A private right of action on price gouging

Michael Giberson

One bill,, submitted to the New York State Assembly last year (but, so far as I can tell, not passed into law; ADDED: See status note below.), proposes to grant consumers a private right of action when they become victims of price gouging in times of emergency. Currently only the state’s Attorney General has authority to bring legal action against someone accused of violating the state’s price gouging law.

The bill’s sponsor suggests that “the threat of enforcement by the Attorney General is not serving as an adequate deterrent,” and implies allowing private rights of actions would help.  To that end, “the purpose of this bill is to grant citizens who are victims of illegal price gouging in times of emergency the right to directly sue the responsible party.” The proposal would allow a victim to sue to recover up to “actual damages” or $1000, whichever is greater, and give the court discretion to award a prevailing plaintiff up to $5000 and reasonable attorneys’ fees.

The bill does not specify who is considered a “victim” under the law.  I can imagine a few problems that may result.

The existing New York law on price gouging is in Section 396-r of the New York Code.  The law provides that during “any abnormal disruption of the market for consumer goods and services vital and necessary for the health, safety and welfare of consumers, no party within the chain of distribution of such consumer goods or services or both shall sell or offer to sell any such goods or services or both for an amount which represents an unconscionably excessive price.”  The law narrows the description of “abnormal disruption” to events resulting in a state of emergency declared by the governor, and otherwise tries to specify just what the law covers, but on the question of what makes a price too high, the law simply states: “Whether a price is unconscionably excessive is a question of law for the court,” and it offers a bit of guidance.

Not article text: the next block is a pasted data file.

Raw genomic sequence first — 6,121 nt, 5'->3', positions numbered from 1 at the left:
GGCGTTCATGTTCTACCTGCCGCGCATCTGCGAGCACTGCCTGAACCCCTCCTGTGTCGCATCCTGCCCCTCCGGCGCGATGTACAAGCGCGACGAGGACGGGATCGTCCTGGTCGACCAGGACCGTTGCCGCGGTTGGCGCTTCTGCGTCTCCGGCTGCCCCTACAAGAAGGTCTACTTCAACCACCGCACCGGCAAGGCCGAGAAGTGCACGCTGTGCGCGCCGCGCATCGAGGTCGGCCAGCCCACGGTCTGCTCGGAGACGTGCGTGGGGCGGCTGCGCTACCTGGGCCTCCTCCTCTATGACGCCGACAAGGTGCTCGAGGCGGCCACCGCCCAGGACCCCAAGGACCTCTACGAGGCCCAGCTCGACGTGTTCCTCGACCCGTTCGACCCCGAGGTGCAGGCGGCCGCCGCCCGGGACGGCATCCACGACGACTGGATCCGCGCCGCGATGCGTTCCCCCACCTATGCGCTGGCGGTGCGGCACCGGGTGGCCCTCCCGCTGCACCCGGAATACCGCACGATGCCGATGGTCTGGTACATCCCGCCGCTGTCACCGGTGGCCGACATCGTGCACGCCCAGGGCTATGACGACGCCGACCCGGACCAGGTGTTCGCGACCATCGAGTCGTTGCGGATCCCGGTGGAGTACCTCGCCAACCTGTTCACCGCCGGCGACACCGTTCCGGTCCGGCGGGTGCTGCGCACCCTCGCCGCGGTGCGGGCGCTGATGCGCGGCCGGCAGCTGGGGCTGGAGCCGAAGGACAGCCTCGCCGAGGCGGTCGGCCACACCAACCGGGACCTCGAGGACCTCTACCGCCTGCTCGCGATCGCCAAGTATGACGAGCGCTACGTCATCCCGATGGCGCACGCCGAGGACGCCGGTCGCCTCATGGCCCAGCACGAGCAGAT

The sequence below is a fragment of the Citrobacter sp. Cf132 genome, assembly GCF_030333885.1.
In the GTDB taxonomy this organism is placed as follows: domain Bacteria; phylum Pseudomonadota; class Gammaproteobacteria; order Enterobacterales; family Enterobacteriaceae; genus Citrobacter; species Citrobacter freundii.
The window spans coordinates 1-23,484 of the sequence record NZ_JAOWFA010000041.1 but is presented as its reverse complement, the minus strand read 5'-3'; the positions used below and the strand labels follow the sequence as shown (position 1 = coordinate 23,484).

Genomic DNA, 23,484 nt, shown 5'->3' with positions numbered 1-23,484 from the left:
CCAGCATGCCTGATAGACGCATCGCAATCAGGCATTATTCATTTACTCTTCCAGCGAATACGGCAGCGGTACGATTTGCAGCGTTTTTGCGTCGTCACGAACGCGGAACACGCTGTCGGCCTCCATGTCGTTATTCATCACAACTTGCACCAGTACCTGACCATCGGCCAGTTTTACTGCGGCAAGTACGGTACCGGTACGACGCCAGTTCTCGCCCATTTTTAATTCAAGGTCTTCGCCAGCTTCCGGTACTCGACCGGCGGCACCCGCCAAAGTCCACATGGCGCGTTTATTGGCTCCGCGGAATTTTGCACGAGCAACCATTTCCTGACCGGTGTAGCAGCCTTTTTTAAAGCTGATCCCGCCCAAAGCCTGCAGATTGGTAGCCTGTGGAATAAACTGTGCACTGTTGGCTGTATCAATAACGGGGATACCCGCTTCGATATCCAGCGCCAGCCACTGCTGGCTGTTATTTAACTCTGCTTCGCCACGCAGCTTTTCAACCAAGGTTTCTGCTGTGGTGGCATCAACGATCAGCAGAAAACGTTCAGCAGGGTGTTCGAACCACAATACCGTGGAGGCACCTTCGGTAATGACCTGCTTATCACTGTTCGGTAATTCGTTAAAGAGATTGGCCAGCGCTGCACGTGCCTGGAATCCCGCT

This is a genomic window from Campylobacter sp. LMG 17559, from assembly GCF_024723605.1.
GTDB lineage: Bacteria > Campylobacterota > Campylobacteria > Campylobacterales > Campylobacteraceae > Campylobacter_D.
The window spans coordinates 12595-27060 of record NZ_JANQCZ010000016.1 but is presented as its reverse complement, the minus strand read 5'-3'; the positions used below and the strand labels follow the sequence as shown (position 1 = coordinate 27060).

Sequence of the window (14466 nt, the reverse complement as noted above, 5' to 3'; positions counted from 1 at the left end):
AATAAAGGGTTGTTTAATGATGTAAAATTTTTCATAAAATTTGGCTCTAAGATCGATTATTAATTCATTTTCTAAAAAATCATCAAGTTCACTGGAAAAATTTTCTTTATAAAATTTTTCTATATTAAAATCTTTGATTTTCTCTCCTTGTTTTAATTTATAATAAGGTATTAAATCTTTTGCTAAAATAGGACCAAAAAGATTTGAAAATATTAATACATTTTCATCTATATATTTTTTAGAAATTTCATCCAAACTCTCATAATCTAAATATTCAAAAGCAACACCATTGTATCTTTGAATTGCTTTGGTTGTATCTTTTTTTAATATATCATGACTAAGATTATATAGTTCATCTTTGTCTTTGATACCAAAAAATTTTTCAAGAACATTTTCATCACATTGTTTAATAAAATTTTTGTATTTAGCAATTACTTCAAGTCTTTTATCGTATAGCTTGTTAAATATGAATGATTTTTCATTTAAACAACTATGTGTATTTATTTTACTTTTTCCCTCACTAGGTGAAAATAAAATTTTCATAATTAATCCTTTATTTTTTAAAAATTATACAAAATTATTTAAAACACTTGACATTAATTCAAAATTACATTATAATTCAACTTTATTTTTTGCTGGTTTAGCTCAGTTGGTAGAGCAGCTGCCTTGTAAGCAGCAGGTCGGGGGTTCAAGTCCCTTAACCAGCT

So here is one problem: One part of that guidance suggests a price could be unconscionably excessive if “the amount charged grossly exceeded the price at which the same or similar goods or services were readily obtainable by other consumers in the trade area.”  Therefore, the definition seems to apply in cases in which the “victim” incurs the hazard, i.e. could have purchased at other prices but chose to buy from a merchant offering the good or service for a much higher price. Why would a consumer do this? Well, under this proposal the consumer could file a private action by which he might rewarded as much as $1,000 damages plus up to a $5,000 penalty and reasonable attorneys’ fees because the consumer chose to pay the higher price.

More generally, which victims would qualify to seek compensation? While the consumer charged an amount grossly exceeding some reference price is typically seen as a price gouging victim, what about consumers that would have purchased the good or service but for the unconscionably excessive price at which it is offered? Surely they, too, are victims under the logic of price gouging.  Will they also be able to seek private rights of action and obtain a reward?  If not then the law protects consumers willing and able to pay the higher price, but not consumers who find themselves priced out of the market.  If the law permits these victims-without-receipts to file private suits of action, the potential liability of a business charging higher prices after an emergency can become very large and ill-defined.

Supporters of anti-price gouging legislation may say this is all fine.  The first case suggests that consumers may intentionally seek out merchants offering too-high prices with the intent of subsequently filing a price gouging claim, but that just means that more citizens are motivated to help deter price gouging, and that’s the point, right?  The second case, with a large and ill-documented class of consumers who would-have-but-didn’t-buy at the too-high price, by dramatically increasing the potential liability, similarly serves to help deter price gouging.  Again, that’s the point and what could be wrong?

Well, nothing in New York’s anti-price gouging law requires merchants to remain open for business during market disruptions associated with declared emergencies.  And if remaining open might expose the store to large but hard-to-define liabilities, the store’s owner might reasonably just close up shop.  Consumers, then, would be made worse off by the action of this “consumer protection” policy.

UPDATE: As indicated on the bill’s information page, in early February 2010 the Consumer Protection Committee of the State Senate approved the bill on an 8-2 vote and sent it to the Finance Committee.  An identical bill, A278A, passed the State Assembly last year.

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